in Yemen and among the Berber tribes of North Africa. Centuries later,
the people of the Khazar kingdom in what is today south Russia, would convert
en masse to Judaism, becoming the genesis of the Ashkenazi Jews of central
and eastern Europe.
- Dr. Sand pointed to the strange state of denial in which
most Israelis live, noting that papers offered extensive coverage recently
to the discovery of the capital of the Khazar kingdom next to the Caspian
- Ynet, the website of Israel's most popular newspaper,
Yedioth Ahronoth, headlined the story: "Russian archaeologists find
long-lost Jewish capital." And yet none of the papers, he added, had
considered the significance of this find to standard accounts of Jewish
- One further question is prompted by Dr. Sand's account,
as he himself notes: if most Jews never left the Holy Land, what became
- "It is not taught in Israeli schools but most of
the early Zionist leaders, including David Ben Gurion [Israel's first prime
minister], believed that the Palestinians were the descendants of the area's
original Jews. They believed the Jews had later converted to Islam."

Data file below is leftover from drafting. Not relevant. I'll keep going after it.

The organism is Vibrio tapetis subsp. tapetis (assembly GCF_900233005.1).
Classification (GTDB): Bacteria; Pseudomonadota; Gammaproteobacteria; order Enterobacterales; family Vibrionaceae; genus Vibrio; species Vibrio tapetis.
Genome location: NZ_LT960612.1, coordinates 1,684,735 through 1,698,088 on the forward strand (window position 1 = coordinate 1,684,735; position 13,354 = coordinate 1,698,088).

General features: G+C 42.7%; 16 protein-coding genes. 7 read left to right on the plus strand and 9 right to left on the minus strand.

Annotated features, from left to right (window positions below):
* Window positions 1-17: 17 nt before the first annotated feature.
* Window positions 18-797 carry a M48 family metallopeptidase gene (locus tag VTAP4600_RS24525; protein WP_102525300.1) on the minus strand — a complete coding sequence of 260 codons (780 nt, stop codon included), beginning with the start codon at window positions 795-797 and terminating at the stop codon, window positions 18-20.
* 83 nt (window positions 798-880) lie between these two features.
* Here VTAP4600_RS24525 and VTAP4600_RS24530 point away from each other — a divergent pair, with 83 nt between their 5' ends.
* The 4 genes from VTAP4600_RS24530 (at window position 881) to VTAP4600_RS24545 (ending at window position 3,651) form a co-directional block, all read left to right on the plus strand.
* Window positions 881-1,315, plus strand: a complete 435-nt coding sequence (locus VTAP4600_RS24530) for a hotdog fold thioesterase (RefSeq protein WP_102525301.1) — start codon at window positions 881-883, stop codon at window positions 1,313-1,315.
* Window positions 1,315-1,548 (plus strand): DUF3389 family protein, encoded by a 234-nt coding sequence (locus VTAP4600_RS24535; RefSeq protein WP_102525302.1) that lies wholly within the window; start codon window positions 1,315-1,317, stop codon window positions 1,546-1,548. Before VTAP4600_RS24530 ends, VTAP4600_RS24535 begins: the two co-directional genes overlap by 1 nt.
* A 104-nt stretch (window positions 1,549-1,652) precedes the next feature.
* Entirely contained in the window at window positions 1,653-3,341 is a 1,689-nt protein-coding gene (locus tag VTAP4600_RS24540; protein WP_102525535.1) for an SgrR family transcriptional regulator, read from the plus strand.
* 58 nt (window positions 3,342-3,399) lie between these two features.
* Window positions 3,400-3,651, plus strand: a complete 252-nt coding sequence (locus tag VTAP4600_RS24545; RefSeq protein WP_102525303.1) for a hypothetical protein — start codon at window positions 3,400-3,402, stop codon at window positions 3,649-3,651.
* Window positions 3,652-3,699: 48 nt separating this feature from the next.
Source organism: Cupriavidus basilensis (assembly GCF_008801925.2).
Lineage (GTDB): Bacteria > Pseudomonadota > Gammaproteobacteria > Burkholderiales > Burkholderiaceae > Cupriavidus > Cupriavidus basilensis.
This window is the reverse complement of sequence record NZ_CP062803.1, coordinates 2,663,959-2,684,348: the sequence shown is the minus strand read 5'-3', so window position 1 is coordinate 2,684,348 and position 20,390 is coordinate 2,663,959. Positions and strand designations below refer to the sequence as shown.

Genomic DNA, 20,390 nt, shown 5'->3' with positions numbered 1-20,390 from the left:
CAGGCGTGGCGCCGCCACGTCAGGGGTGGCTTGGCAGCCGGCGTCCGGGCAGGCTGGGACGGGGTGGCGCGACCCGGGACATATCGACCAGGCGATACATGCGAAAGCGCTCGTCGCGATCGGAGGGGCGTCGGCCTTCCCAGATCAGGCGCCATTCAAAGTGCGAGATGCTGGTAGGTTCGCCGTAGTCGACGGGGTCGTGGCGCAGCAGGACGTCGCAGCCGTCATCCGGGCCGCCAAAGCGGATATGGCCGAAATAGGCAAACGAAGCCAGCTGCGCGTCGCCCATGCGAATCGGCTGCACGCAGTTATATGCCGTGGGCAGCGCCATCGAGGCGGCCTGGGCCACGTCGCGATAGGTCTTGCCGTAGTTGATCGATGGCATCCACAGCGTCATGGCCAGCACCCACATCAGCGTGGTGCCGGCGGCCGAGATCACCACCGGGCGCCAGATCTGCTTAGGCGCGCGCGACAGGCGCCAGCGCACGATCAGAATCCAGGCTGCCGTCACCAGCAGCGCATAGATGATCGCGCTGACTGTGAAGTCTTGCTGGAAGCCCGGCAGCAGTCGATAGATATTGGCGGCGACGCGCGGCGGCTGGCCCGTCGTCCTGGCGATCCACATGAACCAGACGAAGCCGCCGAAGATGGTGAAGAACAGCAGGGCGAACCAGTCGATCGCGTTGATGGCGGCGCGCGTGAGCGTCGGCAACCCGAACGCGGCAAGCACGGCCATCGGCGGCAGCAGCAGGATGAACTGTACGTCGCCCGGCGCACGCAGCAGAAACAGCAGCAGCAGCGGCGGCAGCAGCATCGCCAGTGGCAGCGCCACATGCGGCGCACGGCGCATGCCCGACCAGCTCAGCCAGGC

- Dr. Sand attributed his colleagues' reticence to engage
with him to an implicit acknowledgement by many that the whole edifice
of "Jewish history" taught at Israeli universities is built like
a house of cards.
- The problem with the teaching of history in Israel, Dr.
Sand said, dates to a decision in the 1930s to separate history into two
disciplines: general history and Jewish history. Jewish history was assumed
to need its own field of study because Jewish experience was considered
- "There's no Jewish department of politics or sociology
at the universities. Only history is taught in this way, and it has allowed
specialists in Jewish history to live in a very insular and conservative
world where they are not touched by modern developments in historical research.
- "I've been criticized in Israel for writing about
Jewish history when European history is my specialty. But a book like this
needed a historian who is familiar with the standard concepts of historical
inquiry used by academia in the rest of the world."
- This article originally appeared in <http://www.thenational.ae/>The
National, published in Abu Dhabi.